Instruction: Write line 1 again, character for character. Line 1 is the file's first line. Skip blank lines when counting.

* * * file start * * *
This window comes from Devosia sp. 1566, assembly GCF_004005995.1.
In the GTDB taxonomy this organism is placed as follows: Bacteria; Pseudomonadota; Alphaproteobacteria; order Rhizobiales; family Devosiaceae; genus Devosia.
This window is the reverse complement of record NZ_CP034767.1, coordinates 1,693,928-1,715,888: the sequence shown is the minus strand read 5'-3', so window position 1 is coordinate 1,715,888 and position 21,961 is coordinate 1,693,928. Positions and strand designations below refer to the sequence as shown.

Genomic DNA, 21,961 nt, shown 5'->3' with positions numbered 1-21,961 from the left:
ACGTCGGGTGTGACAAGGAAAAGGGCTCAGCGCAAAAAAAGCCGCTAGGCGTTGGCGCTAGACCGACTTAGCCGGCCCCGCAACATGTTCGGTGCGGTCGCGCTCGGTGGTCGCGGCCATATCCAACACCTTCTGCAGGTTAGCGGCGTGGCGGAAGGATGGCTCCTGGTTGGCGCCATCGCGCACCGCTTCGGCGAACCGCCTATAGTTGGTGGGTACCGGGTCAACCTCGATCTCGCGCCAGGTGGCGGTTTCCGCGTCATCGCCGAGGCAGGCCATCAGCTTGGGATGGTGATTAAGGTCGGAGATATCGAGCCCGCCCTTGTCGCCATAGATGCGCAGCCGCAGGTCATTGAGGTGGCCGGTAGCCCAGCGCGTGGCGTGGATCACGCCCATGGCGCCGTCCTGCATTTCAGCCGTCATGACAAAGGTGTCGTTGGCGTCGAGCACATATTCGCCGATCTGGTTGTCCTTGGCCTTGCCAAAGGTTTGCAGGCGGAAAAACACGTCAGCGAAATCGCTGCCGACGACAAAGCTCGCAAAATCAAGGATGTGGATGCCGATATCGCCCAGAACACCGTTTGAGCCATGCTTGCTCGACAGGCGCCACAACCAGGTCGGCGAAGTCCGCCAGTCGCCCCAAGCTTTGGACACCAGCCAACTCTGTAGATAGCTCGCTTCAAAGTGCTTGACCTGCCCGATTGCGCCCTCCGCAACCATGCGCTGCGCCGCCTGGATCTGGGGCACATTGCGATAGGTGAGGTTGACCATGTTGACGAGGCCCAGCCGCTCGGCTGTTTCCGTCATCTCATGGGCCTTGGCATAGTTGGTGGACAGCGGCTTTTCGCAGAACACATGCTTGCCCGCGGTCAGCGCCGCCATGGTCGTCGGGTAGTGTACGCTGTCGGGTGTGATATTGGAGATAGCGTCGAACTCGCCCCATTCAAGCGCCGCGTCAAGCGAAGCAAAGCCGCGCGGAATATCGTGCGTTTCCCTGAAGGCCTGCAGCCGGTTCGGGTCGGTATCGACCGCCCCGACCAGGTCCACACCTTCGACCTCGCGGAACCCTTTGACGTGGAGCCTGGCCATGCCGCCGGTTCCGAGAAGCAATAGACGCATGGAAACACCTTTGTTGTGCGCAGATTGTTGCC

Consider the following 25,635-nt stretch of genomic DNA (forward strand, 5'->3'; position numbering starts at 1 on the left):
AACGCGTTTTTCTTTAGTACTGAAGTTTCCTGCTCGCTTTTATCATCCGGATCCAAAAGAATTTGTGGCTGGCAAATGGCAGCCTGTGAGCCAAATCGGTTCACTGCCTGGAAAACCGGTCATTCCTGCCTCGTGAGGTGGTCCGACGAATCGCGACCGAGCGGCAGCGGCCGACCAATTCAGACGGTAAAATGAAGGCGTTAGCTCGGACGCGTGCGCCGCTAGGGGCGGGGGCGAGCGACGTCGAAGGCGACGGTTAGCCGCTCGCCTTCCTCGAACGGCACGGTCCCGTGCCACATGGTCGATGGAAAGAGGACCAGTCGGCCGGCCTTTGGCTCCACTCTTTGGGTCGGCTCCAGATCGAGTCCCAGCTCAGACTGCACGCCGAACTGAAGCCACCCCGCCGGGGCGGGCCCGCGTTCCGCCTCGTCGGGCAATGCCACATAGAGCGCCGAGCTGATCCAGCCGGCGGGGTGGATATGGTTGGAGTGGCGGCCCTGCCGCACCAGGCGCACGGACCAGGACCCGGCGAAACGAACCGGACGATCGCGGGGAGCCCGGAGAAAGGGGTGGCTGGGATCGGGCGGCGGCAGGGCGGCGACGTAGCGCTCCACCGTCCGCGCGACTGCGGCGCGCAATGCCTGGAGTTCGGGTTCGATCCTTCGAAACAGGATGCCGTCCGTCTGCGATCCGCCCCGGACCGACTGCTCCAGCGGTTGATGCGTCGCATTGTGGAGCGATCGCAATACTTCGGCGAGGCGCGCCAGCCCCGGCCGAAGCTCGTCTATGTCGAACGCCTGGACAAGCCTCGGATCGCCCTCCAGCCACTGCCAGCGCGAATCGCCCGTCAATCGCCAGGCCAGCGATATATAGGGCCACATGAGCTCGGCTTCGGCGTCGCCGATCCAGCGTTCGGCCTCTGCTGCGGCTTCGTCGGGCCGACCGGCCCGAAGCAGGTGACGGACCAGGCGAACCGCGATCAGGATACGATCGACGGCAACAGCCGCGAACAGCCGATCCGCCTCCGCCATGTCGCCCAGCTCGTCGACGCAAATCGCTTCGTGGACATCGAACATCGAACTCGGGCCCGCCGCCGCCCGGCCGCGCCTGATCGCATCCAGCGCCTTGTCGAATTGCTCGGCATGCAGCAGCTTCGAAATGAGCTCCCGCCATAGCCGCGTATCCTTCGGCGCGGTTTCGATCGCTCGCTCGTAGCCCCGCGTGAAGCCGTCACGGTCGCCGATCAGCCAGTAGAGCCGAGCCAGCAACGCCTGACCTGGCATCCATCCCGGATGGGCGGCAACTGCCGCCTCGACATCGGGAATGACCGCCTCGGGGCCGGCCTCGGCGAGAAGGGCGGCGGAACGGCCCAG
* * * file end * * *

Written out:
This window comes from Devosia sp. 1566, assembly GCF_004005995.1.